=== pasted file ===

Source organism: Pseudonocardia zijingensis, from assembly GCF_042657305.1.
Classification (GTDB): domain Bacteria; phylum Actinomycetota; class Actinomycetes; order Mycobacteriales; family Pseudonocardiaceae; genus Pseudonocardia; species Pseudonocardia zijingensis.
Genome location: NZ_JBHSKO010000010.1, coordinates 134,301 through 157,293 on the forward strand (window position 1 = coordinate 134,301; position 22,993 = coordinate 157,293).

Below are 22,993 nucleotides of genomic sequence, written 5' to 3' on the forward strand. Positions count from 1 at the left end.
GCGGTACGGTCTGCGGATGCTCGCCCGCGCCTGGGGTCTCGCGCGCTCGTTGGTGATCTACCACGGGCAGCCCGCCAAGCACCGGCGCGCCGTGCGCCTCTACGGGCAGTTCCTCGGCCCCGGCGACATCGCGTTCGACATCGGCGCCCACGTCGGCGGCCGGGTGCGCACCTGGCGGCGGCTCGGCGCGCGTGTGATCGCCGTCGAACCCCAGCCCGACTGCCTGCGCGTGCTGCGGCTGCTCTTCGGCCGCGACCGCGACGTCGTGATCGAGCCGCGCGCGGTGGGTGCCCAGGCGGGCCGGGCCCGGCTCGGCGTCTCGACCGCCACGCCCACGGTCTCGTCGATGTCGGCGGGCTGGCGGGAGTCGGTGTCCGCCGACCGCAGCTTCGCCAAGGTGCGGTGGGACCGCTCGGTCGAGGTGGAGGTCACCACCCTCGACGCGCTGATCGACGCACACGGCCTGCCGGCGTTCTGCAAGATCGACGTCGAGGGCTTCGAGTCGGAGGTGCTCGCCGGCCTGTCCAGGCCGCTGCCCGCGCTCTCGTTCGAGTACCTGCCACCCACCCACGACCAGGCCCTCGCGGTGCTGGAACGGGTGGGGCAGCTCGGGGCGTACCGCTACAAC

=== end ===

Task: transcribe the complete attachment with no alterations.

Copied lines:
Source organism: Pseudonocardia zijingensis, from assembly GCF_042657305.1.
Classification (GTDB): domain Bacteria; phylum Actinomycetota; class Actinomycetes; order Mycobacteriales; family Pseudonocardiaceae; genus Pseudonocardia; species Pseudonocardia zijingensis.
Genome location: NZ_JBHSKO010000010.1, coordinates 134,301 through 157,293 on the forward strand (window position 1 = coordinate 134,301; position 22,993 = coordinate 157,293).

Below are 22,993 nucleotides of genomic sequence, written 5' to 3' on the forward strand. Positions count from 1 at the left end.
GCGGTACGGTCTGCGGATGCTCGCCCGCGCCTGGGGTCTCGCGCGCTCGTTGGTGATCTACCACGGGCAGCCCGCCAAGCACCGGCGCGCCGTGCGCCTCTACGGGCAGTTCCTCGGCCCCGGCGACATCGCGTTCGACATCGGCGCCCACGTCGGCGGCCGGGTGCGCACCTGGCGGCGGCTCGGCGCGCGTGTGATCGCCGTCGAACCCCAGCCCGACTGCCTGCGCGTGCTGCGGCTGCTCTTCGGCCGCGACCGCGACGTCGTGATCGAGCCGCGCGCGGTGGGTGCCCAGGCGGGCCGGGCCCGGCTCGGCGTCTCGACCGCCACGCCCACGGTCTCGTCGATGTCGGCGGGCTGGCGGGAGTCGGTGTCCGCCGACCGCAGCTTCGCCAAGGTGCGGTGGGACCGCTCGGTCGAGGTGGAGGTCACCACCCTCGACGCGCTGATCGACGCACACGGCCTGCCGGCGTTCTGCAAGATCGACGTCGAGGGCTTCGAGTCGGAGGTGCTCGCCGGCCTGTCCAGGCCGCTGCCCGCGCTCTCGTTCGAGTACCTGCCACCCACCCACGACCAGGCCCTCGCGGTGCTGGAACGGGTGGGGCAGCTCGGGGCGTACCGCTACAAC